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Is it Fintech or Techfin (Part One)

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In conversation with bankers and start-ups, it is clear that there is a differing view of the world.  It is not as clear-cut as nimble innovator versus dinosaur incumbent, which is how many portray this chasm of difference of thinking, but there is a difference in thinking.  It is a radical difference in thinking, and perhaps best summed up by the fact that a banker turned to me recently and said: “surely this is Techfin rather than Fintech?”  I thought about what he meant and realized that this is the subtle difference between the innovator and the incumbent.  An innovator thinks of this as Fintech: taking financial processes and applying technology.   Incumbents think of this as Techfin taking technology to work with financial processes.  This difference in thinking, although subtle, does create a very different thought process and output to the way in which technology is used and so I thought I would delve a little deeper, as this is a key to seeing how the world differs between the innovators and incumbents.

First, the start-up Fintech firm.  This firm looks at the world through the eyes of a technologist.  This means that the start point is technology.  Apps, APIs, Analytics and more are the foundations of their thinking.  Open source, open operations, open thinking are at the heart of their culture.  Embracing diversity, working globally and no reference offices or structure are the tools of their skillset.  And seeking a mentor, an angel and an investor are the base capital requirements to get them started.

The start-up starts with thinking about how technology could transform financial processes.   This means that they take something that exists – loans, savings, investments, payments, trading and more – and think about how they could reinvent these processes.  Peer-to-peer (P2P) lending is a good example.  When Zopa started in business in April 2005, they told me about their business model and it sounded weird, to be honest.  “We’re an eBay for loans”, they told me.  “You give us your money and we lend it out on your behalf.  You get better interest on your money than you would with a savings company, and people pay less for their loans”, they continued.  “Want to invest £10,000?”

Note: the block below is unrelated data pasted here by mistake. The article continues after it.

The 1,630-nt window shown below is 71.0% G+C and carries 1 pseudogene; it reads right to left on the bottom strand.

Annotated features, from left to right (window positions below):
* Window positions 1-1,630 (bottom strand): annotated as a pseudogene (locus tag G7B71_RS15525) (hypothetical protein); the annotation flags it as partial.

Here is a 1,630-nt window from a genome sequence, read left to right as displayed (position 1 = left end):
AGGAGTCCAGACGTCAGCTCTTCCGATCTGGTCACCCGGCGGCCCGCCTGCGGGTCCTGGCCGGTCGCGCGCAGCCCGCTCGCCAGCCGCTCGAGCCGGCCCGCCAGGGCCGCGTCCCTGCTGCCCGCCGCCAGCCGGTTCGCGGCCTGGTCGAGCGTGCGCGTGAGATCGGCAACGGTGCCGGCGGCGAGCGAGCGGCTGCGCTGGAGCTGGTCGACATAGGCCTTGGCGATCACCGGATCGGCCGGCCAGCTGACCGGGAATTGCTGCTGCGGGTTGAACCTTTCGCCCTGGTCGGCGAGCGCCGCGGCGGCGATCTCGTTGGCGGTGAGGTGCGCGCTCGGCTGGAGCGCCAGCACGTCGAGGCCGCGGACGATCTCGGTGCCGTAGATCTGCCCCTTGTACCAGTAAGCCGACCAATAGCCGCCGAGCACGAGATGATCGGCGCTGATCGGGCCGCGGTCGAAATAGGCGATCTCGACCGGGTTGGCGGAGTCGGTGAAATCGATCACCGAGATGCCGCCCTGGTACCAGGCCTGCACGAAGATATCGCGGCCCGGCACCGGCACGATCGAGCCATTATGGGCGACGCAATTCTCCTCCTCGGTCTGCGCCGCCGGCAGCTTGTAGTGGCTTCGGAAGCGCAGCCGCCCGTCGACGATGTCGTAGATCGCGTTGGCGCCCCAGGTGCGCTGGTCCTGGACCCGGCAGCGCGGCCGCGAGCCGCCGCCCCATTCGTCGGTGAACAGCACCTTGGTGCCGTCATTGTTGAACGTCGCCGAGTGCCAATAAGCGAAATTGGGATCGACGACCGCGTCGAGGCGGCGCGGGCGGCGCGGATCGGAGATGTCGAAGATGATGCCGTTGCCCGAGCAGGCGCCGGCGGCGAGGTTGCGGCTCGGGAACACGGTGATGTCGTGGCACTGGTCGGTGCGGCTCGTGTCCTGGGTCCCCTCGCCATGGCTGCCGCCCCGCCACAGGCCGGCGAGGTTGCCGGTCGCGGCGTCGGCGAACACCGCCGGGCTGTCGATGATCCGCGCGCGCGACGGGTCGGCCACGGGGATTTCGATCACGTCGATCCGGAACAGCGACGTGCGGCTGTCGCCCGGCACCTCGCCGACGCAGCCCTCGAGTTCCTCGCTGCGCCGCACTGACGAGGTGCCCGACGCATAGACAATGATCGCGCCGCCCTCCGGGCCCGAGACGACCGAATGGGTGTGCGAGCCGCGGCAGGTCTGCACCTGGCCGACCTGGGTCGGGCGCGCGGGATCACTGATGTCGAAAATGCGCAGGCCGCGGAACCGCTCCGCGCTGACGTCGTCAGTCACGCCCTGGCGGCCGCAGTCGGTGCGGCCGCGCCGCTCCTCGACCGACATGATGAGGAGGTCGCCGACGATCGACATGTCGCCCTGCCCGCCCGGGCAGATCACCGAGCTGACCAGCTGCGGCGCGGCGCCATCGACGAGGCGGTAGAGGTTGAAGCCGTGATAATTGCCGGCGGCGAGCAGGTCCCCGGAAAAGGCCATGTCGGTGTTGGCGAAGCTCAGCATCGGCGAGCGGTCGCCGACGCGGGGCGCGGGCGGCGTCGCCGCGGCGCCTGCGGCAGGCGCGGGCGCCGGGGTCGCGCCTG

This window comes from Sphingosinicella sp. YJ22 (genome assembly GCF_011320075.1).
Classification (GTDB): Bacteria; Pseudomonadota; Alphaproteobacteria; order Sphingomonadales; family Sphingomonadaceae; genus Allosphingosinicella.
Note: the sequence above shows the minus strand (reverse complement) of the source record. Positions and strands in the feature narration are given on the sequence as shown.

No way, as it sounded crazy.  An untested, unproven business that would take my investment and manage the risk of lending that investment to borrowers?  An eBay for loans?  That’s start-up thinking.  A decade later, that start-up is taking over £1.2 billion in funds from over 53,000 consumers to lend at the most competitive rates in the UK.  In fact, the start-up P2P model is so popular that it’s been copied worldwide with the US being the one of the fastest growing markets where over $8 billion has been lent, doubling year-on-year.  It is why Lending Club had one of the hottest IPOs of 2014 followed up by SoFi receiving over $1 billion investment in their latest funding round.

These are significant numbers, but nowhere near as significant as the forecasts being made by banks like Goldman Sachs and Morgan Stanley.  Goldman Sachs predict that almost $11 billion of bank profits from lending will move to the new start-up social economy by 2020 – about 5% of the current market – whilst Morgan Stanley estimate that global marketplace lending should reach $290 billion by 2020, with a CAGR (Compound Annual Growth Rate) of 51% from 2014-2020, and China and America being the two largest markets.


And this is the key to the Fintech thinking of the innovators: how can we take an existing market with a middleman and replace the middleman with a technology intermediary.  That is what bitcoin is focused upon – replacing the bank with the internet for value transfer; it is what new trading schemes like focus upon – replacing the stock market with the blockchain; and it is what firms like TransferWise and Currency Cloud believe – replace FX markets with P2P connectivity to enable money to move.

There are many more examples, the rapidly growing and disruptive Fintech scene is hot because it is all about using technology to transform financial processes.  The incumbent thinking of the Techfin is very different.

Read Part Two.

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Chris M Skinner

Chris Skinner is best known as an independent commentator on the financial markets through his blog,, as author of the bestselling book Digital Bank, and Chair of the European networking forum the Financial Services Club. He has been voted one of the most influential people in banking by The Financial Brand (as well as one of the best blogs), a FinTech Titan (Next Bank), one of the Fintech Leaders you need to follow (City AM, Deluxe and Jax Finance), as well as one of the Top 40 most influential people in financial technology by the Wall Street Journal's Financial News. To learn more click here...

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